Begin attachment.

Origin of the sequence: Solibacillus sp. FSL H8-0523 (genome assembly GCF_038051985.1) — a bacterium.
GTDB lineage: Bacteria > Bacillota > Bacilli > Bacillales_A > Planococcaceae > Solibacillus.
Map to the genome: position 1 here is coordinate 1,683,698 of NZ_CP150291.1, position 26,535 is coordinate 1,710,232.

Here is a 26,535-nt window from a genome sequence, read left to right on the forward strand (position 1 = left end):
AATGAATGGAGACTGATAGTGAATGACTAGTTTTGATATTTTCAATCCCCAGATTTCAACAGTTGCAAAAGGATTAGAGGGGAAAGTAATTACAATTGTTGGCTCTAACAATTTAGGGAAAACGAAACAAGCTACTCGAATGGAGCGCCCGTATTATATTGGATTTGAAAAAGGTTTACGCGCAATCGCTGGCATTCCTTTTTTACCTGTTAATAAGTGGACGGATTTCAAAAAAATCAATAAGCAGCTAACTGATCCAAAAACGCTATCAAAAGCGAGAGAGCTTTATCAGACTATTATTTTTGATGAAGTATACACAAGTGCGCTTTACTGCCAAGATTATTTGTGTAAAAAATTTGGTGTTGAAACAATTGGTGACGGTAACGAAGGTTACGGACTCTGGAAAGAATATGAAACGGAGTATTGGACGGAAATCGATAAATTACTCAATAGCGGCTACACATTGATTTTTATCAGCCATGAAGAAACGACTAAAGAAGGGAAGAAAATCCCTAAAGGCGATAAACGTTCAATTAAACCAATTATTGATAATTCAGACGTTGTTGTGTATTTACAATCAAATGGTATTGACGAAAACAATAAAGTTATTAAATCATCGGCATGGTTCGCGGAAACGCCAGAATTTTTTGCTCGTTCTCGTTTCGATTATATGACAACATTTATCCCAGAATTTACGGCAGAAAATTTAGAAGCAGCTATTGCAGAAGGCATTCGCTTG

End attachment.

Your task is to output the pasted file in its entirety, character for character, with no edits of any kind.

Origin of the sequence: Solibacillus sp. FSL H8-0523 (genome assembly GCF_038051985.1) — a bacterium.
GTDB lineage: Bacteria > Bacillota > Bacilli > Bacillales_A > Planococcaceae > Solibacillus.
Map to the genome: position 1 here is coordinate 1,683,698 of NZ_CP150291.1, position 26,535 is coordinate 1,710,232.

Here is a 26,535-nt window from a genome sequence, read left to right on the forward strand (position 1 = left end):
AATGAATGGAGACTGATAGTGAATGACTAGTTTTGATATTTTCAATCCCCAGATTTCAACAGTTGCAAAAGGATTAGAGGGGAAAGTAATTACAATTGTTGGCTCTAACAATTTAGGGAAAACGAAACAAGCTACTCGAATGGAGCGCCCGTATTATATTGGATTTGAAAAAGGTTTACGCGCAATCGCTGGCATTCCTTTTTTACCTGTTAATAAGTGGACGGATTTCAAAAAAATCAATAAGCAGCTAACTGATCCAAAAACGCTATCAAAAGCGAGAGAGCTTTATCAGACTATTATTTTTGATGAAGTATACACAAGTGCGCTTTACTGCCAAGATTATTTGTGTAAAAAATTTGGTGTTGAAACAATTGGTGACGGTAACGAAGGTTACGGACTCTGGAAAGAATATGAAACGGAGTATTGGACGGAAATCGATAAATTACTCAATAGCGGCTACACATTGATTTTTATCAGCCATGAAGAAACGACTAAAGAAGGGAAGAAAATCCCTAAAGGCGATAAACGTTCAATTAAACCAATTATTGATAATTCAGACGTTGTTGTGTATTTACAATCAAATGGTATTGACGAAAACAATAAAGTTATTAAATCATCGGCATGGTTCGCGGAAACGCCAGAATTTTTTGCTCGTTCTCGTTTCGATTATATGACAACATTTATCCCAGAATTTACGGCAGAAAATTTAGAAGCAGCTATTGCAGAAGGCATTCGCTTG